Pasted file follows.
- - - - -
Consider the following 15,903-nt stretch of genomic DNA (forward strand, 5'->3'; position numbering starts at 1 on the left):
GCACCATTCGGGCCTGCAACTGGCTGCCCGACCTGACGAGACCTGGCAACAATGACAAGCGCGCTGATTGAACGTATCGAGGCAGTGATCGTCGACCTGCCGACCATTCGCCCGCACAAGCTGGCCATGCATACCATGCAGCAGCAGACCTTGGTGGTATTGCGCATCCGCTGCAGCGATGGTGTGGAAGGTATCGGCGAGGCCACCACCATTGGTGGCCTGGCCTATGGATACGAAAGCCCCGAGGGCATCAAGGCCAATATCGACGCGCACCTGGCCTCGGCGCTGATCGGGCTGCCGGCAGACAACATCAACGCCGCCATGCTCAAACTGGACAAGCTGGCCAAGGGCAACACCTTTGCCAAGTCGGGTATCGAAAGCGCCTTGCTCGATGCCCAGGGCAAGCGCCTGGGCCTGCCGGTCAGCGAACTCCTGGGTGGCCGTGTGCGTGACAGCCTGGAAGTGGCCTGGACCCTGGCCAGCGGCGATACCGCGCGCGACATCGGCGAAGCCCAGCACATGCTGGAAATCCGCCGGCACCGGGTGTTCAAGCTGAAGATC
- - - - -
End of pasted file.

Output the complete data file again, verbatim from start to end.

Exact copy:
Consider the following 15,903-nt stretch of genomic DNA (forward strand, 5'->3'; position numbering starts at 1 on the left):
GCACCATTCGGGCCTGCAACTGGCTGCCCGACCTGACGAGACCTGGCAACAATGACAAGCGCGCTGATTGAACGTATCGAGGCAGTGATCGTCGACCTGCCGACCATTCGCCCGCACAAGCTGGCCATGCATACCATGCAGCAGCAGACCTTGGTGGTATTGCGCATCCGCTGCAGCGATGGTGTGGAAGGTATCGGCGAGGCCACCACCATTGGTGGCCTGGCCTATGGATACGAAAGCCCCGAGGGCATCAAGGCCAATATCGACGCGCACCTGGCCTCGGCGCTGATCGGGCTGCCGGCAGACAACATCAACGCCGCCATGCTCAAACTGGACAAGCTGGCCAAGGGCAACACCTTTGCCAAGTCGGGTATCGAAAGCGCCTTGCTCGATGCCCAGGGCAAGCGCCTGGGCCTGCCGGTCAGCGAACTCCTGGGTGGCCGTGTGCGTGACAGCCTGGAAGTGGCCTGGACCCTGGCCAGCGGCGATACCGCGCGCGACATCGGCGAAGCCCAGCACATGCTGGAAATCCGCCGGCACCGGGTGTTCAAGCTGAAGATC